said, that there were many objections to opening the National Galleries in the evening, and that gas was very injurious to works of Art. As to the social aspects of the question, they had been stated very fully by the noble Earl (the Earl of Harrowby), and were perfectly true; but they must not forget that the Collections were invaluable, and that, if lost, could not be restored to the nation. Under all the circumstances, he should vote against the Motion.


, in supporting the Motion, said, he hoped that if noble Lords voted for this Motion it would not be used as an argument to weaken the case of those who were in favour of opening Museums on Sundays.


said, he must appeal to the noble Earl (the Earl of Harrowby) not to press his Motion to a division. The noble Earl had introduced this Motion in a comprehensive speech, and had put in a very clear and able manner the arguments in favour of opening these Institutions on week-day evenings. He (Earl Granville) was not prepared to argue against the noble Earl's proposal. Indeed, his own feelings were strongly in favour of making their Art Collections available in every possible way for the instruction and enjoyment of the great body of the people. At the same time, he could not help observing that the noble Lord (Lord Sudeley) had given the assurance that, although the Government had not come to any decision on the subject, they thought that it was their duty to consider all the bearings of the question before coming to a final decision. He could assure the noble Earl (the Earl of Harrowby) that it was the intention of the Government to consider the question with the greatest possible attention, and that without loss of time. The matter was before the Earl of Iddesleigh, but no memorandum had been found as to the decision to which he came. He was unwilling by his vote to go against the noble Earl's Motion; but, on the other hand, he did not think it right that so soon after the Government had entered into Office they should be expected to have come to a decision with regard to the question. He hoped that the noble Earl would be satisfied with what had been stated, and that he would not oblige them to vote for or against the Motion.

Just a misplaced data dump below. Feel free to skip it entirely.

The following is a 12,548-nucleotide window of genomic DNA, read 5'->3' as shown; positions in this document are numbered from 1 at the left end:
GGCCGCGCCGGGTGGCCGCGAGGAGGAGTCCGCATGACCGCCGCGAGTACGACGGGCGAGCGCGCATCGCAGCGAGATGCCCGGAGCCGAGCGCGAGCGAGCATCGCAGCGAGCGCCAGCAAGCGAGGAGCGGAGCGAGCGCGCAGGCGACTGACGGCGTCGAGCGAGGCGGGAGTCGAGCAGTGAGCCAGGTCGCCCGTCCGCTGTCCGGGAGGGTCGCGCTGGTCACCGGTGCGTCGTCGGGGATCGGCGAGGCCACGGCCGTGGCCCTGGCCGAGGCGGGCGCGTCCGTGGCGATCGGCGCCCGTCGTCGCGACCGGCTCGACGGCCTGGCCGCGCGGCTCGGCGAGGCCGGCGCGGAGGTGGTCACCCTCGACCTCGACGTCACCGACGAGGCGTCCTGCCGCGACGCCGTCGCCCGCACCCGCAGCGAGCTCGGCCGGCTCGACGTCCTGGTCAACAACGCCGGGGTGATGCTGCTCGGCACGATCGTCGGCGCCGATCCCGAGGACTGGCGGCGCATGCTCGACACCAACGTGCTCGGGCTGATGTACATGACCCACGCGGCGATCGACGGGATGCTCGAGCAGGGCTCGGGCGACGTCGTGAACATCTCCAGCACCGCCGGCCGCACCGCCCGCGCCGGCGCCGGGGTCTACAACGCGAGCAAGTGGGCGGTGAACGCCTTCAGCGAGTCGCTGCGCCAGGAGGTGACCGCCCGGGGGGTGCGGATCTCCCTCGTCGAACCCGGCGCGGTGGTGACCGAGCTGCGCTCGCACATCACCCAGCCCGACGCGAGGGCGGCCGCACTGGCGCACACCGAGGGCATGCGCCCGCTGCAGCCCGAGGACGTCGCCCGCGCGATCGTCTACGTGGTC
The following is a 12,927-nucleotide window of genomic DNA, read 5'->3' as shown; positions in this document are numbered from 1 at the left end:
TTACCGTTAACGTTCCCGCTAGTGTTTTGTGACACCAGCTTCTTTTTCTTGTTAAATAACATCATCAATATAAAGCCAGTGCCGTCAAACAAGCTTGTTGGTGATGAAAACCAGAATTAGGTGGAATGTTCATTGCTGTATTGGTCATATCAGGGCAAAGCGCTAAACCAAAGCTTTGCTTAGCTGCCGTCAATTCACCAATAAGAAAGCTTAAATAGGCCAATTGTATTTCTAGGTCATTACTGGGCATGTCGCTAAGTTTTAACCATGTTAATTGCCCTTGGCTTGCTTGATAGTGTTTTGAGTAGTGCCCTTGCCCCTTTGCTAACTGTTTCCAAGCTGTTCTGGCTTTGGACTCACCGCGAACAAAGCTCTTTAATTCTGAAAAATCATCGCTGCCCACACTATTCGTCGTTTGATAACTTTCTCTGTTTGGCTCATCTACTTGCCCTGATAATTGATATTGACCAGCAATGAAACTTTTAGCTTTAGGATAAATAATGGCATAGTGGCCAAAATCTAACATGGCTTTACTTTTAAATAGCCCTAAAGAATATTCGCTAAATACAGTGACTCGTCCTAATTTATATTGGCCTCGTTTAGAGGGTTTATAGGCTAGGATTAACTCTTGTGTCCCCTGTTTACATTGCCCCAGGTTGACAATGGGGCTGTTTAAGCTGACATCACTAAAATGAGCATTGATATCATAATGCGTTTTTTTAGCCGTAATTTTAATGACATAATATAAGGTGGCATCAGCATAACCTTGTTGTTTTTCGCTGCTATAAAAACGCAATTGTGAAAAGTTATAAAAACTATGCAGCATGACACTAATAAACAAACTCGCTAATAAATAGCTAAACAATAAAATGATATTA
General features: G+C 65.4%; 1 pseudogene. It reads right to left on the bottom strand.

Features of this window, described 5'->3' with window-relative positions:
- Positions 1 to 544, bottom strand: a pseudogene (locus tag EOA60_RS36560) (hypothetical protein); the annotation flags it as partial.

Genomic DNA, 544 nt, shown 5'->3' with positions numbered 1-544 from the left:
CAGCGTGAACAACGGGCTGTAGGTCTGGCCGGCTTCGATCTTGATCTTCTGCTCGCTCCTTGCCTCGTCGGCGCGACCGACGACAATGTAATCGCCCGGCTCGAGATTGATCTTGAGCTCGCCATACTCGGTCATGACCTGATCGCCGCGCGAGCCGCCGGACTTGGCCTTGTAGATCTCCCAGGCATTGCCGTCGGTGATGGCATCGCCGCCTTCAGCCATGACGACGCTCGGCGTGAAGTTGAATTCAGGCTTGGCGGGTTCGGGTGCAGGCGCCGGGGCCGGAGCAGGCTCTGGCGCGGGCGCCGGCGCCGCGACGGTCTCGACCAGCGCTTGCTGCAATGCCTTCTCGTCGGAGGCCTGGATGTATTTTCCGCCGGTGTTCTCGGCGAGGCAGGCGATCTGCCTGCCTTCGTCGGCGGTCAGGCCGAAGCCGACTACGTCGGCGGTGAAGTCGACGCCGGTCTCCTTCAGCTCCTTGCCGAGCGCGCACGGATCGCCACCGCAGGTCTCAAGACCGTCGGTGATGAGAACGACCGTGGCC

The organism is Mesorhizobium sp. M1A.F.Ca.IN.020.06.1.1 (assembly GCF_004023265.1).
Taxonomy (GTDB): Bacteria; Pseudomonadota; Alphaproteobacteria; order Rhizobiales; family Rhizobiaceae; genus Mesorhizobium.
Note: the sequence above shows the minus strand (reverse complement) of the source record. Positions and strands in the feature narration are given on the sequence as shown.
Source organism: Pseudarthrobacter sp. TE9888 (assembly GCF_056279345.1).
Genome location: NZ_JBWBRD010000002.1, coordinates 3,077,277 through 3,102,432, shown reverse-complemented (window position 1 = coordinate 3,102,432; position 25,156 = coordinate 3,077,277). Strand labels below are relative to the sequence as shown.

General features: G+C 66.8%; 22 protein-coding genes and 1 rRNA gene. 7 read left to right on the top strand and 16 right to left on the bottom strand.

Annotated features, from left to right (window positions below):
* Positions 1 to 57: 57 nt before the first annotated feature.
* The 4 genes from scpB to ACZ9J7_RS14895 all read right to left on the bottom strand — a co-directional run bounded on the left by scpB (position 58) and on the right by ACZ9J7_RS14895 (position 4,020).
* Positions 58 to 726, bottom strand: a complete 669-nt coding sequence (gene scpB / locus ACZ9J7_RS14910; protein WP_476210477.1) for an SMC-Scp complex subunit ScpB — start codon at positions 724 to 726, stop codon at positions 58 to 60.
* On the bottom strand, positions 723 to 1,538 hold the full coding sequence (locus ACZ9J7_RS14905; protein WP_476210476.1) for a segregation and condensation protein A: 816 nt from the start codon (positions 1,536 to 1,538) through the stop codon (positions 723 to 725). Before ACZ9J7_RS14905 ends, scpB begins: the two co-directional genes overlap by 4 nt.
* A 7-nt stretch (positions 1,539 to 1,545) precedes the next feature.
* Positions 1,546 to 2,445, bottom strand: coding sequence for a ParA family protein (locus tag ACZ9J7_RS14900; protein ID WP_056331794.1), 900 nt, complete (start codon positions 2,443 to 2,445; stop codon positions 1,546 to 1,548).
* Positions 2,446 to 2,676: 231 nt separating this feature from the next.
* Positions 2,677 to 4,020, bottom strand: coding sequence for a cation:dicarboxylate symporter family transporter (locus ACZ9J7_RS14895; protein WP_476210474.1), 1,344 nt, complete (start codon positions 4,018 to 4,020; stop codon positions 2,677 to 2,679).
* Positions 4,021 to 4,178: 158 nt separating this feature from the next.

said, he was anxious to fall in with the suggestion of the Leader of the Government in that House (Earl Granville); but he must remind their Lordships that this matter had been 26 years under consideration, and that during the seven months the late Government were in Office he was instructed by the Prime Minister to do all in his power to push the question forward. Everyone was in favour of the proposal; but by some extraordinary means or other there was a kind of dead opposition to it which prevented it coming forward. He felt, therefore, that he should be betraying the cause if he did not press forward the Motion—which was a substantive and not a mere abstract one—to a division, with the object of strengthening the hands of the Government in any action they might take.